Debate Becomes Party Conflict
From Our Dublin Correspontknt The draft Constitution was debated in the Dail, and passed its second reading by a solid majority. President de Valera spoke for three hours, in Irish and English, without use of notes.
It is saddening that the Opposition chose to treat the matter as a party issue, and to vote en bloc against the Constitution. Everyone knows that a new Constitution is needed, and hardly any Nationalist objects to any principle in the draft; so it might be hoped that party divisions would be dropped and the Dail resolve itself into a round-table conference to perfect the details. By making the Constitution a party question, however, the Opposition has ensured the triumph of Mr. de VaIera's party, which becomes identified, through the Opposition, with the most popular document that ever has been laid before the people.
Arguments against the Constitution followed three lines: (i) that the President will have powers like a dictator's, (ii) that the clause about power coming from the people is " heretical " (as Deputy Fitzgerald-Kenney alleged, and (iii) that women's rights are curtailed.
As to No. (ii), the President pointed out that the draft has been before the hierarchy and theologians of the, Church, and none has found the fault in it that Mr. Fitzgerald-Kenney seems to detect; the clause about power coming from the people is governed by the express affirmation that the people receives it from Almighty God.
As to the President's supposed dictatorial powers, everything that a Constitution can do to subject powers to law is done; for the President is bound strictly. No document can prevent a dictatorship if a country throws itself at the feet of a man who sweeps law aside and governs by his arbitrary will, but a democratic constitution reduces that likelihood.
As to No. (iii), the President denied that he had " reactionary " views about women's place in affairs, and showed that the Opposition, which now came out as his critics in this matter, themselves passed a law to restrict women's entrance to certain posts.
The Standard supports the President in respect of the contested clause, recognising woman's special service within the home. This Catholic weekly lashes the opponents of the clause for their use of the phrase, " back to the Middle Ages," as if that were an equivalent to retrogression. " Back to the ages of Faith, back to the ages when Mary was honoured among men and womanhood was reverenced and protected, not degraded and marketed and cheapened,"—says the Standard, in effect.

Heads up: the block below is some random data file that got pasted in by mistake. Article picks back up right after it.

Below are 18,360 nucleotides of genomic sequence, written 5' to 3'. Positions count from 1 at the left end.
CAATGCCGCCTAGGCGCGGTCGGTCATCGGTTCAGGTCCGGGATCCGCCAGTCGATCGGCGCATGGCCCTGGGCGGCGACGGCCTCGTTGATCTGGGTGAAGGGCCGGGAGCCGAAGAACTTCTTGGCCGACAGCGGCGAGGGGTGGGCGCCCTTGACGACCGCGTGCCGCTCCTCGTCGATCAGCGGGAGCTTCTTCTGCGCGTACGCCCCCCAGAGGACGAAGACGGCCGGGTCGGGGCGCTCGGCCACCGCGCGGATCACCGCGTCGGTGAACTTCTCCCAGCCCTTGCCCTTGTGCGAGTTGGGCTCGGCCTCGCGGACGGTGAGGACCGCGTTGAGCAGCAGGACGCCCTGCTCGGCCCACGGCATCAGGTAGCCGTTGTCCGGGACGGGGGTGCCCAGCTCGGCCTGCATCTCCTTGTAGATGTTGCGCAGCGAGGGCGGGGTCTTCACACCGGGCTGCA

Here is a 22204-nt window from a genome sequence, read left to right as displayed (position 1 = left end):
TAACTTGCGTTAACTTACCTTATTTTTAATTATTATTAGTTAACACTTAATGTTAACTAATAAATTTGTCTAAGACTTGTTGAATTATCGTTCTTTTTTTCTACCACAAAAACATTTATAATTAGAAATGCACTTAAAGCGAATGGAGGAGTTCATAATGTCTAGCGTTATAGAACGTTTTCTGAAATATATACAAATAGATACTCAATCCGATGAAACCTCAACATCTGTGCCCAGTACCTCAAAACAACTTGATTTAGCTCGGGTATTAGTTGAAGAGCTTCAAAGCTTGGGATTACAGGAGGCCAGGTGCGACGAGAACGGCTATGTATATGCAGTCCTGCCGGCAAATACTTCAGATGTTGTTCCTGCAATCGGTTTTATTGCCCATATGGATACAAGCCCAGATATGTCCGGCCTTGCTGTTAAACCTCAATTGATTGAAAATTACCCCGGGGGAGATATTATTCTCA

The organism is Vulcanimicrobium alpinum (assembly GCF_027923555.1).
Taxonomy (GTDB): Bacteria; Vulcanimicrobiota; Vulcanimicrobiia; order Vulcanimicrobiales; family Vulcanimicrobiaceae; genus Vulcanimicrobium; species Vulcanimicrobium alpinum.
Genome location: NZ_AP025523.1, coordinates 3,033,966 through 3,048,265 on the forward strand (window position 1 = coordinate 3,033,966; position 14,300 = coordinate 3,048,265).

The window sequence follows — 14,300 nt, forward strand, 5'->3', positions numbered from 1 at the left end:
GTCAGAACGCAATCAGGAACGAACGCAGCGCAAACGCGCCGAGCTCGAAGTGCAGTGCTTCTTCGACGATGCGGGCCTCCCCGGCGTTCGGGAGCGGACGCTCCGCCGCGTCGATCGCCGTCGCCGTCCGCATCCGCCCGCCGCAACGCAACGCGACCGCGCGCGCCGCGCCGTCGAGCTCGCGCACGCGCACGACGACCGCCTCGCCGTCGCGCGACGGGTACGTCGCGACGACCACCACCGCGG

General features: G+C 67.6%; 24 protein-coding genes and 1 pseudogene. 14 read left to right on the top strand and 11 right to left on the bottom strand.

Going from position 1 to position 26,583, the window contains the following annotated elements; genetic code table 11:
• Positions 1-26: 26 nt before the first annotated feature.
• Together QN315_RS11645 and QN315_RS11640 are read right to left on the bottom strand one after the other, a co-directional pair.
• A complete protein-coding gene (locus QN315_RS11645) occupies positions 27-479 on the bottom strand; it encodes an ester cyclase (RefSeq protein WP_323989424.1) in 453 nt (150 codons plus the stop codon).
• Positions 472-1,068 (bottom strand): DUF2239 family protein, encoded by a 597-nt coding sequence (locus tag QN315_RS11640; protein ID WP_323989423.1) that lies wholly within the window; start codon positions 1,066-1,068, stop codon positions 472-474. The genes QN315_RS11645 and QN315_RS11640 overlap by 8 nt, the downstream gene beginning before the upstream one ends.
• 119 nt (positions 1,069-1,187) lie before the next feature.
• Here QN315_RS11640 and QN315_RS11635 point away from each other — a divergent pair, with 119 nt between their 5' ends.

De Valera Forced to Rest
At one stage in the debate, the President was obliged to retire to his home, and fears were expressed for his health—which was small wonder when the immensity of his recent labours is considered.
However, he was in his place next day. Meanwhile, a powerful defence of the Constitution was made by Mr. Frank Aiken, Minister for Defence, who seldom speaks, but always speaks with vigour and finality, and is regarded as the strong man of Ireland's future.
He dealt with the Canard of Dictator ship. If a Dictator was contemplated, now was the time for him, Mr. Aiken said, and not in future years when the presidency will be hedged about with constitutional safeguards. During the last four years, Mr. de Valera has been hampered by armed agitation on both sides—by the I.R.A., which wanted him to move faster than prudence advised, and by the Blue Shirts on the other side, who organised armed bands. If he had not been devoted to democracy he might well have taken the short and easy way to enforce his will. If he did not set up dictatorship then, he never will.
Time has vindicated the President's trust in the people's response to democracy; for, despite "P.R.," he has won a majority over all other parties, a majority about to be increased so emphatically that he can rest assured of a more secure support than any dictator.—Such were the lines of Mr. Aiken's argument.
I am sorry that these notes on the most crucial week in recent Irish constitutional history may seem antagonistic to the Opposition; for I am trying to be just to all parties. I find it difficult to understand the motive of political leaders in making a party question of what even their supporters, private persons and newspapers, regard as above party.
Report says that the General Election, which will be concurrent with the plebiscite on the New Constitution, will take place at the end of June.